For over a decade, Hamilton County and the City of Cincinnati have experimented with a mechanism provided by the Ohio Law called Port Authority to lead economic development. Through successive reorganizations, the Port of Greater Cincinnati Development Authority has gained responsibilities in several areas including cleanup and redevelopment of brown fields and river front development. But not until 2008 did the two governments give the port the full authority authorized under the law. That includes activities that "enhance, foster, aid, provide or promote transportation, economic development, recreation, education, governmental operations, culture or research."
In addition to the legal expansion of the authority, last year, both the city and the county took actions to provide greater funding resources for the port. And in mid-December, the board of the port hired a new president. Laura Brunner is a certified public accountant by background who has worked for private real estate development firms and started her CIR with Cassie Turley and most recently with Alan R. Incorporated. She spoke with Dan Hurley about the port.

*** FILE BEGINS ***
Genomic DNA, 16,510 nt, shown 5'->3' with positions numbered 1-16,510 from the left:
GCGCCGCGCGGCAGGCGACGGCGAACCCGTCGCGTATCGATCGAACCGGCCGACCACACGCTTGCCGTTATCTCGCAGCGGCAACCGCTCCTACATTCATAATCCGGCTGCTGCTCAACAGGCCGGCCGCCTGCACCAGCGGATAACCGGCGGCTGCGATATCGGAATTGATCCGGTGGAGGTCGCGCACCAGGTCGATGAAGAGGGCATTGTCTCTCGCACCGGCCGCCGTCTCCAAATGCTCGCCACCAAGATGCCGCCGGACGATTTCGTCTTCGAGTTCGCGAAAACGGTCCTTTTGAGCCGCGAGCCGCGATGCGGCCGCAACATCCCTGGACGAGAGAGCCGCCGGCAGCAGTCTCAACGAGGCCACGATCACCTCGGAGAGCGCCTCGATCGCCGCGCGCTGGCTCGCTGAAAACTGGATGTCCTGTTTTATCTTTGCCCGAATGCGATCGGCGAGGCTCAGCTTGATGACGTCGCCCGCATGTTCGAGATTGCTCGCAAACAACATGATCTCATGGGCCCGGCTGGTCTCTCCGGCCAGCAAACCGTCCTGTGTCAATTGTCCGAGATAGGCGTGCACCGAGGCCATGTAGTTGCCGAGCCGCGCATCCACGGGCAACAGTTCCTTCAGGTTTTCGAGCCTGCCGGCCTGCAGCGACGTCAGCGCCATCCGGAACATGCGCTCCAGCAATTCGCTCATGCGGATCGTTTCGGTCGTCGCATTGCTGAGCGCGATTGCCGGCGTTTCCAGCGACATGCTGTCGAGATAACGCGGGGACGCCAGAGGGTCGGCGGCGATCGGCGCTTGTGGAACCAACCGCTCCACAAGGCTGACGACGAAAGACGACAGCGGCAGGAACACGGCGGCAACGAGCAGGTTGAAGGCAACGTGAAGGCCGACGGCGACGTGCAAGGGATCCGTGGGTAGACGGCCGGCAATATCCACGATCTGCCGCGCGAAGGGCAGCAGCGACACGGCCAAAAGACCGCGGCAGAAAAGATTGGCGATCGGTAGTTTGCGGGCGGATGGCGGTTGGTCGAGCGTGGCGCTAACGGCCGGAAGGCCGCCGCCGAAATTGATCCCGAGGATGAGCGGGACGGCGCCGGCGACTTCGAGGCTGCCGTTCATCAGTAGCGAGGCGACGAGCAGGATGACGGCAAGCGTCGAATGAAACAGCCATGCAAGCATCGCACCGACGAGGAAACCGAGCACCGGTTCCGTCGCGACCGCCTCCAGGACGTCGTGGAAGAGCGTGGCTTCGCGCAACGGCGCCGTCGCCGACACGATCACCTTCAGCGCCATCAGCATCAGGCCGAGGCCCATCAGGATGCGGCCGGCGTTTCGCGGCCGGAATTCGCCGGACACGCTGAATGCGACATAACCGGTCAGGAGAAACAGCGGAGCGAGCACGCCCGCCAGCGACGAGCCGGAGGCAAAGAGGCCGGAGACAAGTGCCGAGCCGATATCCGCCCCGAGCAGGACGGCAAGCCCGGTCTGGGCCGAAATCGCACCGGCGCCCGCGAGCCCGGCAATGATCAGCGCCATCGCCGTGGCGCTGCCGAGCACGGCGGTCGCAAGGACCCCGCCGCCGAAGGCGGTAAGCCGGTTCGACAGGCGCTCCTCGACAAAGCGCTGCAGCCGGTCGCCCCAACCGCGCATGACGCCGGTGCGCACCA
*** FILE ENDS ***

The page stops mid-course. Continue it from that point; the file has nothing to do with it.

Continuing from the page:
Political campaigns are a torrent of words. To understand what lies behind those words, you cannot just look at the political or economic facts. You have to look at the communication strategies, employed by the candidates.
From a historian's perspective, the way that political candidates communicate their messages, their platforms and most importantly themselves, has evoked in revolutionary ways over the last 230 years. Thomas Jefferson, one of the most brilliant and effective American writers, would be lost in a modern political debate. And the gangley, homely, Abraham Lincoln wouldn't last as a viable candidate for one television debate in 2012, no matter what he said.
A group of University of Cincinnati students and their professor traveled to New Hampshire, the first week of January to study the communication styles and strategies of the candidates in the race for the Republican nomination.
I am joined now by Cady Short-Thompson, a professor of Communication and Dean of the University of Cincinnati Blue Ash campus. And Katie Nemeth, a graduate student of communications at the University of Cincinnati.